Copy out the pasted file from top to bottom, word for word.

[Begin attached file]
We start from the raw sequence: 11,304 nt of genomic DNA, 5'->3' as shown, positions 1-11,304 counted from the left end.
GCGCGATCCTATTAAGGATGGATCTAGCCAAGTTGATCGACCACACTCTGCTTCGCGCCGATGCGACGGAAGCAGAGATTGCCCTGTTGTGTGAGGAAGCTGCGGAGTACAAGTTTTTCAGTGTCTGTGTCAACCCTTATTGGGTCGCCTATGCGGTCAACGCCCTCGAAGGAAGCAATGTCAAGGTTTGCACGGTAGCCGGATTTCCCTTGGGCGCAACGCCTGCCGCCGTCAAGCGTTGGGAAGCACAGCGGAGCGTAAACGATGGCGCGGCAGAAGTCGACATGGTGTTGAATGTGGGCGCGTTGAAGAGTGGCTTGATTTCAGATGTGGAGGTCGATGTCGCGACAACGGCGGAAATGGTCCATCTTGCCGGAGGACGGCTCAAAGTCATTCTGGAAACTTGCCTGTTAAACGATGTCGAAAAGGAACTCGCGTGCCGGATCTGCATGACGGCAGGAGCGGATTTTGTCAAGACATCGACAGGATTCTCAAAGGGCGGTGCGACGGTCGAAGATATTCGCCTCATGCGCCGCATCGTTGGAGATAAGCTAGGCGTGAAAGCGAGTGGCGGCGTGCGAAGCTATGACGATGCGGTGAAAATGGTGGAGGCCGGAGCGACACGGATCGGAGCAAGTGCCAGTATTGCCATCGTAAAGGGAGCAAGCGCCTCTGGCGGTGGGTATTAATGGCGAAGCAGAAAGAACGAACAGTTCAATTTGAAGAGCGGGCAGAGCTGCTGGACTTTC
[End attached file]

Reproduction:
We start from the raw sequence: 11,304 nt of genomic DNA, 5'->3' as shown, positions 1-11,304 counted from the left end.
GCGCGATCCTATTAAGGATGGATCTAGCCAAGTTGATCGACCACACTCTGCTTCGCGCCGATGCGACGGAAGCAGAGATTGCCCTGTTGTGTGAGGAAGCTGCGGAGTACAAGTTTTTCAGTGTCTGTGTCAACCCTTATTGGGTCGCCTATGCGGTCAACGCCCTCGAAGGAAGCAATGTCAAGGTTTGCACGGTAGCCGGATTTCCCTTGGGCGCAACGCCTGCCGCCGTCAAGCGTTGGGAAGCACAGCGGAGCGTAAACGATGGCGCGGCAGAAGTCGACATGGTGTTGAATGTGGGCGCGTTGAAGAGTGGCTTGATTTCAGATGTGGAGGTCGATGTCGCGACAACGGCGGAAATGGTCCATCTTGCCGGAGGACGGCTCAAAGTCATTCTGGAAACTTGCCTGTTAAACGATGTCGAAAAGGAACTCGCGTGCCGGATCTGCATGACGGCAGGAGCGGATTTTGTCAAGACATCGACAGGATTCTCAAAGGGCGGTGCGACGGTCGAAGATATTCGCCTCATGCGCCGCATCGTTGGAGATAAGCTAGGCGTGAAAGCGAGTGGCGGCGTGCGAAGCTATGACGATGCGGTGAAAATGGTGGAGGCCGGAGCGACACGGATCGGAGCAAGTGCCAGTATTGCCATCGTAAAGGGAGCAAGCGCCTCTGGCGGTGGGTATTAATGGCGAAGCAGAAAGAACGAACAGTTCAATTTGAAGAGCGGGCAGAGCTGCTGGACTTTC